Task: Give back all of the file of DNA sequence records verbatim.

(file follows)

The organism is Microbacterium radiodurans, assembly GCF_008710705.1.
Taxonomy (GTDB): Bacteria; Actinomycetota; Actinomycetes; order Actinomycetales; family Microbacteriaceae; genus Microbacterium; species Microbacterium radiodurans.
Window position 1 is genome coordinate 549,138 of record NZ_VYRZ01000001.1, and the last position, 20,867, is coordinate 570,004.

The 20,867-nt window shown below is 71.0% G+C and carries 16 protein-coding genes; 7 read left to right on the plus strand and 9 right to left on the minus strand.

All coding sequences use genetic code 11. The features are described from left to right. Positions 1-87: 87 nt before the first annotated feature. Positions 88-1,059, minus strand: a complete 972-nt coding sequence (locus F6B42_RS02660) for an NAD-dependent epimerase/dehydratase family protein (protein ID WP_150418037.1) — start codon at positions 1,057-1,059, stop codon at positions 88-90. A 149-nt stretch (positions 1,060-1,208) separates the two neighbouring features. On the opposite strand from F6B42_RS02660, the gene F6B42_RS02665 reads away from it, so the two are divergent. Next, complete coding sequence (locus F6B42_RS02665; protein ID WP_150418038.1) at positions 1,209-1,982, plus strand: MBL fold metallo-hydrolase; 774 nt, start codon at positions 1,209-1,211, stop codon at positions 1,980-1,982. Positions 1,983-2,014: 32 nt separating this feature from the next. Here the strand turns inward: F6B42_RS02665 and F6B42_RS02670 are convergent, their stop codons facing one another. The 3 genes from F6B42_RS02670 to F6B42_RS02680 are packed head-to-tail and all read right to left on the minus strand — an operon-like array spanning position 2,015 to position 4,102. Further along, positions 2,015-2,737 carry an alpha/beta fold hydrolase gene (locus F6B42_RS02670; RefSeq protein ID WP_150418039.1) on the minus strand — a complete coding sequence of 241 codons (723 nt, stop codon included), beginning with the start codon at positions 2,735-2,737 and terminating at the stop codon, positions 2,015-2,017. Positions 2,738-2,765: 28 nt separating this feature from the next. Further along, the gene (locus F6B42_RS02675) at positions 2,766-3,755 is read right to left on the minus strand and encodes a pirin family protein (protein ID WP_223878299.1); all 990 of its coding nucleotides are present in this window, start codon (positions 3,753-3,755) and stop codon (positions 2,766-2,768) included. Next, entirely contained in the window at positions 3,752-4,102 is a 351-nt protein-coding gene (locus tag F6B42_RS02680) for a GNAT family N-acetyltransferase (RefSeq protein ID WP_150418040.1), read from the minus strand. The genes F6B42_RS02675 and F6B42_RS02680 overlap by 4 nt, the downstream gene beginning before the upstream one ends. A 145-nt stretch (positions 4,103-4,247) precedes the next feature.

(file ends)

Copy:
The organism is Microbacterium radiodurans, assembly GCF_008710705.1.
Taxonomy (GTDB): Bacteria; Actinomycetota; Actinomycetes; order Actinomycetales; family Microbacteriaceae; genus Microbacterium; species Microbacterium radiodurans.
Window position 1 is genome coordinate 549,138 of record NZ_VYRZ01000001.1, and the last position, 20,867, is coordinate 570,004.

The 20,867-nt window shown below is 71.0% G+C and carries 16 protein-coding genes; 7 read left to right on the plus strand and 9 right to left on the minus strand.

All coding sequences use genetic code 11. The features are described from left to right. Positions 1-87: 87 nt before the first annotated feature. Positions 88-1,059, minus strand: a complete 972-nt coding sequence (locus F6B42_RS02660) for an NAD-dependent epimerase/dehydratase family protein (protein ID WP_150418037.1) — start codon at positions 1,057-1,059, stop codon at positions 88-90. A 149-nt stretch (positions 1,060-1,208) separates the two neighbouring features. On the opposite strand from F6B42_RS02660, the gene F6B42_RS02665 reads away from it, so the two are divergent. Next, complete coding sequence (locus F6B42_RS02665; protein ID WP_150418038.1) at positions 1,209-1,982, plus strand: MBL fold metallo-hydrolase; 774 nt, start codon at positions 1,209-1,211, stop codon at positions 1,980-1,982. Positions 1,983-2,014: 32 nt separating this feature from the next. Here the strand turns inward: F6B42_RS02665 and F6B42_RS02670 are convergent, their stop codons facing one another. The 3 genes from F6B42_RS02670 to F6B42_RS02680 are packed head-to-tail and all read right to left on the minus strand — an operon-like array spanning position 2,015 to position 4,102. Further along, positions 2,015-2,737 carry an alpha/beta fold hydrolase gene (locus F6B42_RS02670; RefSeq protein ID WP_150418039.1) on the minus strand — a complete coding sequence of 241 codons (723 nt, stop codon included), beginning with the start codon at positions 2,735-2,737 and terminating at the stop codon, positions 2,015-2,017. Positions 2,738-2,765: 28 nt separating this feature from the next. Further along, the gene (locus F6B42_RS02675) at positions 2,766-3,755 is read right to left on the minus strand and encodes a pirin family protein (protein ID WP_223878299.1); all 990 of its coding nucleotides are present in this window, start codon (positions 3,753-3,755) and stop codon (positions 2,766-2,768) included. Next, entirely contained in the window at positions 3,752-4,102 is a 351-nt protein-coding gene (locus tag F6B42_RS02680) for a GNAT family N-acetyltransferase (RefSeq protein ID WP_150418040.1), read from the minus strand. The genes F6B42_RS02675 and F6B42_RS02680 overlap by 4 nt, the downstream gene beginning before the upstream one ends. A 145-nt stretch (positions 4,103-4,247) precedes the next feature.